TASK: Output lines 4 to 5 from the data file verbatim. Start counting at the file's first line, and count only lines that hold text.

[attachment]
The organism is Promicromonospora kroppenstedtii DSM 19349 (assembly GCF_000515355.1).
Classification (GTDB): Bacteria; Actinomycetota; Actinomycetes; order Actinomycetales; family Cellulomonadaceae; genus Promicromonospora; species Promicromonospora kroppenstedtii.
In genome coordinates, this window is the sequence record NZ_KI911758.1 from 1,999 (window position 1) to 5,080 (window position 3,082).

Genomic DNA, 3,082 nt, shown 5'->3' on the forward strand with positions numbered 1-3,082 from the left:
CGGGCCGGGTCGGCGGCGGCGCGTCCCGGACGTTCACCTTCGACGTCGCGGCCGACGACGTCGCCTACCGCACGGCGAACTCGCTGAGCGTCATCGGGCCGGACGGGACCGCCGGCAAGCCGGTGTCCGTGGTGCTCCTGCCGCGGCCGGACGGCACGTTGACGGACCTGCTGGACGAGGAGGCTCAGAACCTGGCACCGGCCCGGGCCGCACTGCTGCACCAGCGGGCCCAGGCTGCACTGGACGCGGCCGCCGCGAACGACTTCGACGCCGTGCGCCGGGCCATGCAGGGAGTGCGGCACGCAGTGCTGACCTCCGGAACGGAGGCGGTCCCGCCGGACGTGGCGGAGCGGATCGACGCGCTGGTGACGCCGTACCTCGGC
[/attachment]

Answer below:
Genomic DNA, 3,082 nt, shown 5'->3' on the forward strand with positions numbered 1-3,082 from the left:
CGGGCCGGGTCGGCGGCGGCGCGTCCCGGACGTTCACCTTCGACGTCGCGGCCGACGACGTCGCCTACCGCACGGCGAACTCGCTGAGCGTCATCGGGCCGGACGGGACCGCCGGCAAGCCGGTGTCCGTGGTGCTCCTGCCGCGGCCGGACGGCACGTTGACGGACCTGCTGGACGAGGAGGCTCAGAACCTGGCACCGGCCCGGGCCGCACTGCTGCACCAGCGGGCCCAGGCTGCACTGGACGCGGCCGCCGCGAACGACTTCGACGCCGTGCGCCGGGCCATGCAGGGAGTGCGGCACGCAGTGCTGACCTCCGGAACGGAGGCGGTCCCGCCGGACGTGGCGGAGCGGATCGACGCGCTGGTGACGCCGTACCTCGGC